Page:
It's easy to spread fear, but it's much harder to stay calm and carry on, Jim Cramer told his Mad Money viewers Thursday. After today's market rebound, Cramer said it's clear that those investors who panicked and sold into the market's plunge earlier this week were dead wrong.
Cramer explained that there are many reasons not to sell into a panic, not the least of which is when everyone is bearish, there's no one left to sell, which often leads to a quick reversal. So why did the bears get it wrong? Cramer gave five reasons.
First, he said that the bears misread low interest rates as bad news and that the economy is doing poorly. In reality, much of our economy does better with lowers rates. Second was the devaluation of the yuan. Here again, Cramer saw positives, as it means U.S. consumers won't have to eat all of the tariffs. The third thing the bears got wrong was the U.S. labeling China as a currency manipulator. Cramer said this was merely a symbolic move and everyone always knew how China manages its currency.
Lastly, Cramer called out the strong and stronger earnings as two other things the bears got wrong. There were more winners this earnings season and more companies benefiting from a strong dollar.
Investors who panicked earlier this week and sold everything missed out on big gains like Advanced Micro Devices (AMD - Get Report) and Booking.com (BKNG - Get Report) , and especially Roku (ROKU - Get Report) , which shot up over 20% Thursday as business was far better than expected.
Cramer and the AAP team say this week proves dips can be bought. Find out what they're telling their investment club members and get in on the conversation with a free trial subscription to Action Alerts Plus.
Opportunities in Healthcare
Don't let fear blind you to opportunities, Cramer reminded viewers. In addition to this week's market plunge, we also saw two great new IPOs that got lost in the panic.
Cramer said diabetes monitoring company Livongo Health (LVGO) may be a long way away from profits, but the company's technology is terrific and its services are accepted by four of the seven top insurance providers. Shares opened at $28 and spiked to $40 before the market meltdown, and at nine times sales, Cramer said, they're a bargain as long as you buy in stages on weakness.
Cramer was also bullish on Health Catalyst (HCAT) , a healthcare data and analytics provider with shares that debuted at $26 and rose to $46 at their peak. This stock trades at just six times sales, and Cramer said given the company's growth rate, that's a very reasonable valuation.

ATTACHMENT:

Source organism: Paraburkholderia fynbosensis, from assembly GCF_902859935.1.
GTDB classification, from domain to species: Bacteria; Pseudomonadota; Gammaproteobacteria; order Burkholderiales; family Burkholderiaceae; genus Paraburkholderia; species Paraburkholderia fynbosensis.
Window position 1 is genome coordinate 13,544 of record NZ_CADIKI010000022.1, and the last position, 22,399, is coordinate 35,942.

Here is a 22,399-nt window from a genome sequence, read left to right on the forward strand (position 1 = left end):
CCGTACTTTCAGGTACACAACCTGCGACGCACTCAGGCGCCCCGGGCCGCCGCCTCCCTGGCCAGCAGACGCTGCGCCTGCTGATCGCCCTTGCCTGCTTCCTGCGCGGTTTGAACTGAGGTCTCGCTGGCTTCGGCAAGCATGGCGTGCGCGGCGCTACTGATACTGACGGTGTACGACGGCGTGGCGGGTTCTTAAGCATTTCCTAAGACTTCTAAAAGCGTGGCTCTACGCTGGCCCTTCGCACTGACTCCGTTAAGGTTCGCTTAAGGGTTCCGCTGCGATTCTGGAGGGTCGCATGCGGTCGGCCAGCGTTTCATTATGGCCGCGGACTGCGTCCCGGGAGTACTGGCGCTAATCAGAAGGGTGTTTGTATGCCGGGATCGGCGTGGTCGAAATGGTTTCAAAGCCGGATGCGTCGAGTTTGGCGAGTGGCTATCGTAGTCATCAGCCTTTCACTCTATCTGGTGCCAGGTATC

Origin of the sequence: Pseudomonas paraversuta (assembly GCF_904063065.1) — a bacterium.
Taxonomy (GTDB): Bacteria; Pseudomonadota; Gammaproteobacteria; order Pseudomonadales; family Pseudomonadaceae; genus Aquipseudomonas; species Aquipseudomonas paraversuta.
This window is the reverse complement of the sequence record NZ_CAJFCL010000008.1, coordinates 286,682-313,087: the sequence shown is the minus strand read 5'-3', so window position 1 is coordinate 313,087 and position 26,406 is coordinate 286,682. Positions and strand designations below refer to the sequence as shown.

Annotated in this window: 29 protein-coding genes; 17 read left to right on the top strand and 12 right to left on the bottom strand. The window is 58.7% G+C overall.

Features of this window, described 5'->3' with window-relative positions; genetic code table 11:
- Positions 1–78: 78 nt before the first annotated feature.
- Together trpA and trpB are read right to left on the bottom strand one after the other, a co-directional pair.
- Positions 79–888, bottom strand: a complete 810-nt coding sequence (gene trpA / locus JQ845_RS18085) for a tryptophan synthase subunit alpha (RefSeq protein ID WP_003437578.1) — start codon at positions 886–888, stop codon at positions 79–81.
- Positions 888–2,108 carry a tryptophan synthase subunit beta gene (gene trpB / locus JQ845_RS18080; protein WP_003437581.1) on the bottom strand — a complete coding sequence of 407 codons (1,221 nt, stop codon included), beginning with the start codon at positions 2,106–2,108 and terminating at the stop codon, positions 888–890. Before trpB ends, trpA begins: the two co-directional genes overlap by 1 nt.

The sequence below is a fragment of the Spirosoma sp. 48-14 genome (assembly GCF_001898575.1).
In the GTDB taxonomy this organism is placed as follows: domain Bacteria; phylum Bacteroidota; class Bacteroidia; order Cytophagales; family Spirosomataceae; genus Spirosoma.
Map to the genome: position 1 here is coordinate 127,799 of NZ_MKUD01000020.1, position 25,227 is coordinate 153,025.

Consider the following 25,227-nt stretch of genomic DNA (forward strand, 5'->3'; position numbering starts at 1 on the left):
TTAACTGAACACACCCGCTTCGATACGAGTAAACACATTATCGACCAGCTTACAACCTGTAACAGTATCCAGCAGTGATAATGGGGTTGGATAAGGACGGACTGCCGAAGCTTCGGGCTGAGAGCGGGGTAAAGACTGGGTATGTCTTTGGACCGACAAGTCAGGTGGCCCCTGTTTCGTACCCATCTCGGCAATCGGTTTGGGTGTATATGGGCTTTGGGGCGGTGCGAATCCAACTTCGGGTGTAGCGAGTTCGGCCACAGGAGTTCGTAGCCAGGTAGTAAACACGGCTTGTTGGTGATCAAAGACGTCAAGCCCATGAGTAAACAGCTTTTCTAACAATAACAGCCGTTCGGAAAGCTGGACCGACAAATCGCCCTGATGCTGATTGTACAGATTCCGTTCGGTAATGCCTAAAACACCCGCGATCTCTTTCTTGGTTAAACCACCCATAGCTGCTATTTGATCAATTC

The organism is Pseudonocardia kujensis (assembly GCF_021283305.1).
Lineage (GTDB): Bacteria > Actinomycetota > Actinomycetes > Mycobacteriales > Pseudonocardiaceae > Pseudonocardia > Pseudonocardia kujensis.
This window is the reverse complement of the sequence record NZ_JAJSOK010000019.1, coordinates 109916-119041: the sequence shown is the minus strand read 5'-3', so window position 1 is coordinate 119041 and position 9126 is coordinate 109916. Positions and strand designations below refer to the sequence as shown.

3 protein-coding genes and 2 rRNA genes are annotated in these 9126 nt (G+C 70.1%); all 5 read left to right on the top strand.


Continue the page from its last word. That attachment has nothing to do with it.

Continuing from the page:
Executive Decision: Pet IQ
Christensen said they continue to expand their partnerships with major retailers and they also continue to grow their commerce business, which rose 402% in 2018. He explained that PetIQ's mantra is to "follow the pets," and since most pet food comes from large retailers, that's the best place for PetIQ clinics. Most pets still don't receive adequate healthcare, Christensen said, and PetIQ is trying to change that.
When asked about competition from Chewy (CHWY) , another big name in the pet care space, Christensen said that the two companies are aligned in their mission and work together.
Executive Decision: Five9
In his second "Executive Decision" segment, Cramer sat down with Rowan Trollope, CEO of Five9 (FIVN - Get Report) , the call center software provider with shares that popped 6.8% after the company reported strong earnings.
Trollope said Five9 is helping companies replace legacy call center systems with intelligent, modern ones that both they and their customers will love. Their systems help route customers to the right person quickly, ensuring the best possible outcomes.
The power of Five9 comes from its omnichannel approach, Trollope added. Their system can combine everything a company knows about you and use all of that information to not only direct you to the best agent, but also make sure the agent has everything they need to answer your question.
What Happened to BRIC?
In his "No-Huddle Offense" segment, Cramer asked viewers, "whatever happened to BRIC?" The term, coined in 2001, stood for the high-growth countries of Brazil, Russia, India and China, and they were the place to be if you wanted to make money. Or so we thought.
One by one, the BRIC countries became hazardous to your portfolio. Brazil entered a perpetual recession, while Russia became a nightmare for businesses not affiliated or owned by Vladimir Putin. India was thought to be a road to riches, but so far, no American company has been able to crack the code to making money.
Then there's China, which had been gold for many U.S. companies, until President Trump's tariffs. Now, if your company does business in China, your stock is despised, Cramer said.
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